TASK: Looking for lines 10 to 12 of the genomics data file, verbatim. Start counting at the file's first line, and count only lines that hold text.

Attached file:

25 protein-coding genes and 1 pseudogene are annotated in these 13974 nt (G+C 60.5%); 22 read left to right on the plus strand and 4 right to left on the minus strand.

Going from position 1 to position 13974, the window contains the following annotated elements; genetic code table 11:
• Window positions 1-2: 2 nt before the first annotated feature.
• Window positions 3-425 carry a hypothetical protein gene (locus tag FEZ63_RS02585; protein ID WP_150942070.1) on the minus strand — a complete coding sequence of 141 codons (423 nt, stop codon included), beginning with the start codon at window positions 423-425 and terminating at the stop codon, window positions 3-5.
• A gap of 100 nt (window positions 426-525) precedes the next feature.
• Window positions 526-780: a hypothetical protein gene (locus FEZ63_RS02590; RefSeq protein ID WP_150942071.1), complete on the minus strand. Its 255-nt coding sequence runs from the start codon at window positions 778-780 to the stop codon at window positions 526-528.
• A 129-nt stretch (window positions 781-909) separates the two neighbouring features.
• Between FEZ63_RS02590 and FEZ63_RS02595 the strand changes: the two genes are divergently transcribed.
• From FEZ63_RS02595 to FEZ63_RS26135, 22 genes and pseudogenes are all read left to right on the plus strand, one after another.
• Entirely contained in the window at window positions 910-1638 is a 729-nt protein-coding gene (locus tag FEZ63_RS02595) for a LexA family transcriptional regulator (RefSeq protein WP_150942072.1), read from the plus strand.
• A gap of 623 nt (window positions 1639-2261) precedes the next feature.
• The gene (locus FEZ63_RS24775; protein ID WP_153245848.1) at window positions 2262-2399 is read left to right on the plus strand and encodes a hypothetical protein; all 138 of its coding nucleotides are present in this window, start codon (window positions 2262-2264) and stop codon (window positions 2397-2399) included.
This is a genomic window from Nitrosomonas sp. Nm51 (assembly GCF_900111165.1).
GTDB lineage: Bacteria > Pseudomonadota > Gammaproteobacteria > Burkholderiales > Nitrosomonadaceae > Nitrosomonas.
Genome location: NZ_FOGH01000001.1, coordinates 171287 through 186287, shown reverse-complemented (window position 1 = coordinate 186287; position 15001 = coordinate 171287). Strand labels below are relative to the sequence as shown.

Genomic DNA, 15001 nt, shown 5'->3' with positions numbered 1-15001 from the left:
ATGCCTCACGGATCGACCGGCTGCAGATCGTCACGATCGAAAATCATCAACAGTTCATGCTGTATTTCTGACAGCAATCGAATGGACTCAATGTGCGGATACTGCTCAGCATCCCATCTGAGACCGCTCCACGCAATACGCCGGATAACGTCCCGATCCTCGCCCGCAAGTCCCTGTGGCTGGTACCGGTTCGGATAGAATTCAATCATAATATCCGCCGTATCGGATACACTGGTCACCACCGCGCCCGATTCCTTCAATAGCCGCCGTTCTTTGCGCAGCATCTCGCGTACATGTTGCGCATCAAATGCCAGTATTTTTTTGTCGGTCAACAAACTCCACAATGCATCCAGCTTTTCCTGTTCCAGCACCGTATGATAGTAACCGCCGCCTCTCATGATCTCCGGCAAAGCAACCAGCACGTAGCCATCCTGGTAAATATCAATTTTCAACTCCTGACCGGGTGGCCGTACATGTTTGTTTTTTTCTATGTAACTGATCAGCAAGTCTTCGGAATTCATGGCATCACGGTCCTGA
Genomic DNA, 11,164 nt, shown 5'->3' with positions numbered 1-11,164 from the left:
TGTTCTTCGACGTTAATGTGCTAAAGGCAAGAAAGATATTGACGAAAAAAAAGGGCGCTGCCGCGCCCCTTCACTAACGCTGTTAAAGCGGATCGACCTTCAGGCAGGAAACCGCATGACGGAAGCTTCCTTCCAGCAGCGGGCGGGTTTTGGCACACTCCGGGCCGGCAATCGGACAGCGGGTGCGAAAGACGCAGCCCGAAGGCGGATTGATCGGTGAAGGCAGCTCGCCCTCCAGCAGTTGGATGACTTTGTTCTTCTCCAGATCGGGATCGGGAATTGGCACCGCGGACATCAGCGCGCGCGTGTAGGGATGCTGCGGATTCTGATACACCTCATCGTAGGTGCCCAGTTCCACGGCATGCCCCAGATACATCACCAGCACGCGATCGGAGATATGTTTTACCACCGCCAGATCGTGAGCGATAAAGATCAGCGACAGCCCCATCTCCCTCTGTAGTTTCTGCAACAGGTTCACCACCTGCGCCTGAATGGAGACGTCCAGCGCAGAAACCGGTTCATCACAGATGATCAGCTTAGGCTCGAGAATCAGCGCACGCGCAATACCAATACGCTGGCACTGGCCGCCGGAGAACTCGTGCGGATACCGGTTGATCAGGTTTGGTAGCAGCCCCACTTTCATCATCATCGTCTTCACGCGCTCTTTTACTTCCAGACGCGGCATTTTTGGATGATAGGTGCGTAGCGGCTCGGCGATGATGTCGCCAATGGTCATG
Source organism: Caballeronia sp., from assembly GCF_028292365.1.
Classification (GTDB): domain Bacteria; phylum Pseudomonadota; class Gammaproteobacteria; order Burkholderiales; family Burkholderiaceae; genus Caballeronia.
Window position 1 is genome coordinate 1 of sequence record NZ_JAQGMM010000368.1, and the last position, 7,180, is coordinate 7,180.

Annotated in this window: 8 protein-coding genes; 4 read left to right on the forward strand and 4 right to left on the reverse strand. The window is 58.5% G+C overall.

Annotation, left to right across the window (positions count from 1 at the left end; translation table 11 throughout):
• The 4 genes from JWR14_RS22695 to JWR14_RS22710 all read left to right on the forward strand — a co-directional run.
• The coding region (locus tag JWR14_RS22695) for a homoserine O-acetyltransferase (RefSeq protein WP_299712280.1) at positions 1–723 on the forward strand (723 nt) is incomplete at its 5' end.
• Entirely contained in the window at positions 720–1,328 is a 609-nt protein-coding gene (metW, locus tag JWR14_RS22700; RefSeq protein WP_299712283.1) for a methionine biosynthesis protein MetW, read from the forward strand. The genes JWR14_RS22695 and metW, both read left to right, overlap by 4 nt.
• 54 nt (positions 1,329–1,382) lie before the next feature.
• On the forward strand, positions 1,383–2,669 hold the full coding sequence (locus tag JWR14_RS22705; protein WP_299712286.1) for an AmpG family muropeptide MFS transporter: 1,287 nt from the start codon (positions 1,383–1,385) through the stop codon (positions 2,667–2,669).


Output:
• Entirely contained in the window at window positions 910-1638 is a 729-nt protein-coding gene (locus tag FEZ63_RS02595) for a LexA family transcriptional regulator (RefSeq protein WP_150942072.1), read from the plus strand.
• A gap of 623 nt (window positions 1639-2261) precedes the next feature.
• The gene (locus FEZ63_RS24775; protein ID WP_153245848.1) at window positions 2262-2399 is read left to right on the plus strand and encodes a hypothetical protein; all 138 of its coding nucleotides are present in this window, start codon (window positions 2262-2264) and stop codon (window positions 2397-2399) included.